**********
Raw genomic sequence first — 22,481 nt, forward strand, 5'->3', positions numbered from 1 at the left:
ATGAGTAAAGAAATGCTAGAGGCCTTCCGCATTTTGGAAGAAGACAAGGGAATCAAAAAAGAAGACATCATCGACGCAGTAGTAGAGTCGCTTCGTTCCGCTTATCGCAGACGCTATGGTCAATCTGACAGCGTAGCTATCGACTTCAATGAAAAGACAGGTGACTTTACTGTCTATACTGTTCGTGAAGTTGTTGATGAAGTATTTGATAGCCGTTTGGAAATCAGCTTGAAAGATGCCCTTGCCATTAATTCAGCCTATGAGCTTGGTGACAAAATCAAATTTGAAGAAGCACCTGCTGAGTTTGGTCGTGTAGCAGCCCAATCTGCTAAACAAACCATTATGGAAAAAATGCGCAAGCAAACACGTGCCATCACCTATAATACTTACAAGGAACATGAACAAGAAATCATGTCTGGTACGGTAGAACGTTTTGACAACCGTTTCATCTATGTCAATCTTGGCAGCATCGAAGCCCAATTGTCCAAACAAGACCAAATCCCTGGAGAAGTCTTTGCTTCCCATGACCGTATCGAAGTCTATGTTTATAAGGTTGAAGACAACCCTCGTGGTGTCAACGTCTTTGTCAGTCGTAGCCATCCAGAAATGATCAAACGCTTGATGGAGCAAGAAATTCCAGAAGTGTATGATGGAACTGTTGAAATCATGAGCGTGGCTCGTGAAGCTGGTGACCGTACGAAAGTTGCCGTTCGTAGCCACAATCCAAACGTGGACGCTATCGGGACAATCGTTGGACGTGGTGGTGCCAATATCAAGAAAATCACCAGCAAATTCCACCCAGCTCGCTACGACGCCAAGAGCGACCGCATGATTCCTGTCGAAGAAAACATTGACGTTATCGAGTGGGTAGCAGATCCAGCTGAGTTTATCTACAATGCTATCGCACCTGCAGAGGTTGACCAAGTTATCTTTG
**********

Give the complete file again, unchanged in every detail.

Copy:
Raw genomic sequence first — 22,481 nt, forward strand, 5'->3', positions numbered from 1 at the left:
ATGAGTAAAGAAATGCTAGAGGCCTTCCGCATTTTGGAAGAAGACAAGGGAATCAAAAAAGAAGACATCATCGACGCAGTAGTAGAGTCGCTTCGTTCCGCTTATCGCAGACGCTATGGTCAATCTGACAGCGTAGCTATCGACTTCAATGAAAAGACAGGTGACTTTACTGTCTATACTGTTCGTGAAGTTGTTGATGAAGTATTTGATAGCCGTTTGGAAATCAGCTTGAAAGATGCCCTTGCCATTAATTCAGCCTATGAGCTTGGTGACAAAATCAAATTTGAAGAAGCACCTGCTGAGTTTGGTCGTGTAGCAGCCCAATCTGCTAAACAAACCATTATGGAAAAAATGCGCAAGCAAACACGTGCCATCACCTATAATACTTACAAGGAACATGAACAAGAAATCATGTCTGGTACGGTAGAACGTTTTGACAACCGTTTCATCTATGTCAATCTTGGCAGCATCGAAGCCCAATTGTCCAAACAAGACCAAATCCCTGGAGAAGTCTTTGCTTCCCATGACCGTATCGAAGTCTATGTTTATAAGGTTGAAGACAACCCTCGTGGTGTCAACGTCTTTGTCAGTCGTAGCCATCCAGAAATGATCAAACGCTTGATGGAGCAAGAAATTCCAGAAGTGTATGATGGAACTGTTGAAATCATGAGCGTGGCTCGTGAAGCTGGTGACCGTACGAAAGTTGCCGTTCGTAGCCACAATCCAAACGTGGACGCTATCGGGACAATCGTTGGACGTGGTGGTGCCAATATCAAGAAAATCACCAGCAAATTCCACCCAGCTCGCTACGACGCCAAGAGCGACCGCATGATTCCTGTCGAAGAAAACATTGACGTTATCGAGTGGGTAGCAGATCCAGCTGAGTTTATCTACAATGCTATCGCACCTGCAGAGGTTGACCAAGTTATCTTTG